• Making time each day – even if only 10 minutes – to look after yourself – check out our “Looking after yourself is looking after your baby”
• Research your preferred birth option, writing your birthing plan. Remember, aim for the stars, but realise that unforseen events may happen, so be open to the fact that you may have to change.
• You are busy “baby preparing” – getting things ready for that incredible day when your baby comes home – check out our newborn baby checklist which is also your hospital checklist
Apart from knowing what to expect when your baby arrives (you and your Partner can watch our online dvds – to prepare you for the Sacred Journey of your Baby’s birth, and also learn practical skills so that you will quickly become on expert on how to care for your baby safely.
• Baby preparing includes: buying or organising to hire – an infant safety seat/baby capsule – so that you can transport your baby safely – this is a mandatory requirement in most countries. Make sure this is fitted by a licensed Organisation
• A Moses basket/bassinette or crib for when baby is first born. Investing in an Arm’s reach Co-sleeper is a great idea – this safely attaches to the parent’s bed, and makes night feedings much easier. The co-sleeper, especially if you buy the larger “Universal” size – will suit your baby until approximately one year of age or more – depending on their size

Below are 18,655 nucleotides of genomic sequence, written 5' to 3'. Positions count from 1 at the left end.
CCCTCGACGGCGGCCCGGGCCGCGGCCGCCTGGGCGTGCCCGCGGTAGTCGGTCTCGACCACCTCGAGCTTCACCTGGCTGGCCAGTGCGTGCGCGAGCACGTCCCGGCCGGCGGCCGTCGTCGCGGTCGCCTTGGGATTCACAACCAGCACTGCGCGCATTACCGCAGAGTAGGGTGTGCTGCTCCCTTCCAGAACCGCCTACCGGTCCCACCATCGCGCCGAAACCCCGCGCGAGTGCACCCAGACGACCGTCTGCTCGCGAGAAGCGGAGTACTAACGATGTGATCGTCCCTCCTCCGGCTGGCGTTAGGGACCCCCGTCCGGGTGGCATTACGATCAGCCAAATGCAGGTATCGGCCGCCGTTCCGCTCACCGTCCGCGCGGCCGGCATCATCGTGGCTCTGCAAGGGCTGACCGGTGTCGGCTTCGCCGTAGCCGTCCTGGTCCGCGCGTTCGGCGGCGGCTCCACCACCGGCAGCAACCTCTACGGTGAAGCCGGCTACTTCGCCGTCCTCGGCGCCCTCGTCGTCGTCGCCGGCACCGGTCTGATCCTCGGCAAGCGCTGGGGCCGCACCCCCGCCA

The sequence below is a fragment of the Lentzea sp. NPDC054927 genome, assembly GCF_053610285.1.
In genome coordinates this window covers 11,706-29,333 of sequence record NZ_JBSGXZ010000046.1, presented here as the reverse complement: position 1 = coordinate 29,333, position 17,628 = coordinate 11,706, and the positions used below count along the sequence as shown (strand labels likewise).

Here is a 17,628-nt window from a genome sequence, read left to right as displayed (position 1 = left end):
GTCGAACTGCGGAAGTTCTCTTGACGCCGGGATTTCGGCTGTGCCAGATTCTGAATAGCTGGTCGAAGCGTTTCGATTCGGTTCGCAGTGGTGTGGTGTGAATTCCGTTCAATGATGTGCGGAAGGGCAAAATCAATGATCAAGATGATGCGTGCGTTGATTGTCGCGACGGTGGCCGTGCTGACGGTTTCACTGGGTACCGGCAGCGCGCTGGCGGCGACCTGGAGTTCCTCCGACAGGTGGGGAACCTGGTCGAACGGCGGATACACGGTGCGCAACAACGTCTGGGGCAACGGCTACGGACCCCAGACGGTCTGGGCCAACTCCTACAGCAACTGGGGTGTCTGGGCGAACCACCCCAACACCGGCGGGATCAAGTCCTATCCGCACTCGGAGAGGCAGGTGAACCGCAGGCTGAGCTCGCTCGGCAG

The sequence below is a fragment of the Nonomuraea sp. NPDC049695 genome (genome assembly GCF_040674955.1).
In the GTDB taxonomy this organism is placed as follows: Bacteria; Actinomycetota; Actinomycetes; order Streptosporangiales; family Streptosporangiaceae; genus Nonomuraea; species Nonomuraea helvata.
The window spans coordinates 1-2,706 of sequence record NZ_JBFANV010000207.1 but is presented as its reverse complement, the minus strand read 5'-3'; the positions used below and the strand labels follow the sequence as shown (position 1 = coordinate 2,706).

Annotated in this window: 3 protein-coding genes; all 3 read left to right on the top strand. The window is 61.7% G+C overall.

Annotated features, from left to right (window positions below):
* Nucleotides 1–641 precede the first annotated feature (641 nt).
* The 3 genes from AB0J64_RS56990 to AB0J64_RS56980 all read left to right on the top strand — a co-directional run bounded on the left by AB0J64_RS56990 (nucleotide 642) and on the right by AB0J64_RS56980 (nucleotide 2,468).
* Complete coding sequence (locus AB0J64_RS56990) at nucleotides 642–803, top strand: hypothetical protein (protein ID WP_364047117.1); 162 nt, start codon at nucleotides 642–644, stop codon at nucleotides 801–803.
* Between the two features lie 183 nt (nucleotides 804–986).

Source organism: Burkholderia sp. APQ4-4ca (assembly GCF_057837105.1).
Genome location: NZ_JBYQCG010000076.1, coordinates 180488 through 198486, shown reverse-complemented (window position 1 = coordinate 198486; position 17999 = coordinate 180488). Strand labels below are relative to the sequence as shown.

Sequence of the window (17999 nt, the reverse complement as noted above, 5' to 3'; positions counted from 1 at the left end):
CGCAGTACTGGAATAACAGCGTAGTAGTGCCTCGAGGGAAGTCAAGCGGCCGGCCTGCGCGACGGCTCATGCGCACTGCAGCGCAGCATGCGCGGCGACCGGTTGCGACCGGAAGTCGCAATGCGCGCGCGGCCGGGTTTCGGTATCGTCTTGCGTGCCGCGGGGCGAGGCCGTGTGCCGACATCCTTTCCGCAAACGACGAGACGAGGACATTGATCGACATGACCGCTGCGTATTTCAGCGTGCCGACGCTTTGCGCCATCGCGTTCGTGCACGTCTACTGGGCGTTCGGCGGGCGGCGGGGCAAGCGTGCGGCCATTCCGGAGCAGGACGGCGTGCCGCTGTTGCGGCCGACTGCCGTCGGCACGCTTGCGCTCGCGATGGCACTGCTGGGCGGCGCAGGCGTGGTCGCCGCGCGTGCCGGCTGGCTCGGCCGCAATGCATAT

• Sling/baby pouch – this will be one of the most important items you buy. Keeping your baby close to your body (or your Partner’s body) – baby wearing as it is sometimes called – helps reassure your baby that your are close and you are easily able to respond to your baby’s cues. You need to make sure that the position your baby lies in – is good for your baby’s development – and that your spine is protected through even weight distribution. Check out our recommendations
• A stroller or pram – much as it would be fantastic to carry your baby on your body all the time – when your baby is a little older – we are fortunate enough to be able to have the choice of an amazing array of strollers/prams to choose from. Choose one that is going to fit in with your lifestyle
• Baby change table – for diapering baby
• Baby bath
• Diaper bag – nappy bag
• Night light
• Organise a very comfortable chair for sitting when feeding your baby
A list of the other smaller items is available at our newborn baby checklist
By 28 weeks of pregnancy – your baby is viable and if born at this stage, with modern Neonatal Intensive Care – would stand a good chance of uncomplicated survival. The chances of uncomplicated survival increases usually with every week your baby stays in the womb, unless the placenta is not feeding your baby adequately – and then your Doctor/Obstetrician may wish to deliver you early.
Your baby statistics: weight approx 2 ½lbs or 1.1kg, is about 10 inches from top of head to rump (25cm).
Your baby is increasingly aware of all the sounds and movements around him/her – and knows how you feel by the hormones that are flowing in your blood.
What is your baby’s name check out our baby names list – if you need some help